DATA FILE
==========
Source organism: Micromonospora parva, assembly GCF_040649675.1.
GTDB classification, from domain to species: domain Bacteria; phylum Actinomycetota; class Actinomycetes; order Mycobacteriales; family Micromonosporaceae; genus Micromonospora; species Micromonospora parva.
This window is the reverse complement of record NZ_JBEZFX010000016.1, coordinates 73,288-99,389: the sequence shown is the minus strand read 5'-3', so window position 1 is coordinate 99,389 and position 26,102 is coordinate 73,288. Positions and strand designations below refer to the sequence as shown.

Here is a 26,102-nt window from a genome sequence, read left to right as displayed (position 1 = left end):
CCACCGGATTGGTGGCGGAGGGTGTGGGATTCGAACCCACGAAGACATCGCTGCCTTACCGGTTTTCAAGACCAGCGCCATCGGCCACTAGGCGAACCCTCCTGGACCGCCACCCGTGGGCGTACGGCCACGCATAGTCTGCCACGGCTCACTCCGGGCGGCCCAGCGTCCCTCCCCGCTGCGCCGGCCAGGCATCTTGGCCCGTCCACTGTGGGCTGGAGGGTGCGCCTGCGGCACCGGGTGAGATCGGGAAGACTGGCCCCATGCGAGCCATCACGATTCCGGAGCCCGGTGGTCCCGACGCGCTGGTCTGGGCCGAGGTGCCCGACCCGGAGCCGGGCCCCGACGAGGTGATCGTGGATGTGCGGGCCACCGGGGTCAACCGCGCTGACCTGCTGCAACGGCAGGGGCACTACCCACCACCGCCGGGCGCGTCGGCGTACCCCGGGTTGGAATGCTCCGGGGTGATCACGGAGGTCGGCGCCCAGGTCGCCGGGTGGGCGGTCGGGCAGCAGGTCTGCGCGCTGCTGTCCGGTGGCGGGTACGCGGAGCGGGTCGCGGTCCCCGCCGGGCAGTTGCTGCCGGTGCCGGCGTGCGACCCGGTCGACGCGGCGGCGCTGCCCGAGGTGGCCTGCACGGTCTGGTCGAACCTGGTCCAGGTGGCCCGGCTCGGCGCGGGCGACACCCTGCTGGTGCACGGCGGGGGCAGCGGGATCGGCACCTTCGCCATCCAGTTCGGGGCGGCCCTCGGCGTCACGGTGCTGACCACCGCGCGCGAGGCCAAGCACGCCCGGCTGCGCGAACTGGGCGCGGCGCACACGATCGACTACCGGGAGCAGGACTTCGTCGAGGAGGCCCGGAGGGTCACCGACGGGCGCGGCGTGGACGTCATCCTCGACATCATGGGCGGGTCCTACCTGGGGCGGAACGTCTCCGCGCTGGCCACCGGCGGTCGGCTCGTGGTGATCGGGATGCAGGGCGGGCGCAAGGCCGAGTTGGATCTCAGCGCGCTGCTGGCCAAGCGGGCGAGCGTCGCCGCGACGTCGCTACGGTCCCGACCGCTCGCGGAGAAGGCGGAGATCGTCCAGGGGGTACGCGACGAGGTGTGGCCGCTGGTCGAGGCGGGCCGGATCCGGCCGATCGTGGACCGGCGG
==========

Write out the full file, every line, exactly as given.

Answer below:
Source organism: Micromonospora parva, assembly GCF_040649675.1.
GTDB classification, from domain to species: domain Bacteria; phylum Actinomycetota; class Actinomycetes; order Mycobacteriales; family Micromonosporaceae; genus Micromonospora; species Micromonospora parva.
This window is the reverse complement of record NZ_JBEZFX010000016.1, coordinates 73,288-99,389: the sequence shown is the minus strand read 5'-3', so window position 1 is coordinate 99,389 and position 26,102 is coordinate 73,288. Positions and strand designations below refer to the sequence as shown.

Here is a 26,102-nt window from a genome sequence, read left to right as displayed (position 1 = left end):
CCACCGGATTGGTGGCGGAGGGTGTGGGATTCGAACCCACGAAGACATCGCTGCCTTACCGGTTTTCAAGACCAGCGCCATCGGCCACTAGGCGAACCCTCCTGGACCGCCACCCGTGGGCGTACGGCCACGCATAGTCTGCCACGGCTCACTCCGGGCGGCCCAGCGTCCCTCCCCGCTGCGCCGGCCAGGCATCTTGGCCCGTCCACTGTGGGCTGGAGGGTGCGCCTGCGGCACCGGGTGAGATCGGGAAGACTGGCCCCATGCGAGCCATCACGATTCCGGAGCCCGGTGGTCCCGACGCGCTGGTCTGGGCCGAGGTGCCCGACCCGGAGCCGGGCCCCGACGAGGTGATCGTGGATGTGCGGGCCACCGGGGTCAACCGCGCTGACCTGCTGCAACGGCAGGGGCACTACCCACCACCGCCGGGCGCGTCGGCGTACCCCGGGTTGGAATGCTCCGGGGTGATCACGGAGGTCGGCGCCCAGGTCGCCGGGTGGGCGGTCGGGCAGCAGGTCTGCGCGCTGCTGTCCGGTGGCGGGTACGCGGAGCGGGTCGCGGTCCCCGCCGGGCAGTTGCTGCCGGTGCCGGCGTGCGACCCGGTCGACGCGGCGGCGCTGCCCGAGGTGGCCTGCACGGTCTGGTCGAACCTGGTCCAGGTGGCCCGGCTCGGCGCGGGCGACACCCTGCTGGTGCACGGCGGGGGCAGCGGGATCGGCACCTTCGCCATCCAGTTCGGGGCGGCCCTCGGCGTCACGGTGCTGACCACCGCGCGCGAGGCCAAGCACGCCCGGCTGCGCGAACTGGGCGCGGCGCACACGATCGACTACCGGGAGCAGGACTTCGTCGAGGAGGCCCGGAGGGTCACCGACGGGCGCGGCGTGGACGTCATCCTCGACATCATGGGCGGGTCCTACCTGGGGCGGAACGTCTCCGCGCTGGCCACCGGCGGTCGGCTCGTGGTGATCGGGATGCAGGGCGGGCGCAAGGCCGAGTTGGATCTCAGCGCGCTGCTGGCCAAGCGGGCGAGCGTCGCCGCGACGTCGCTACGGTCCCGACCGCTCGCGGAGAAGGCGGAGATCGTCCAGGGGGTACGCGACGAGGTGTGGCCGCTGGTCGAGGCGGGCCGGATCCGGCCGATCGTGGACCGGCGG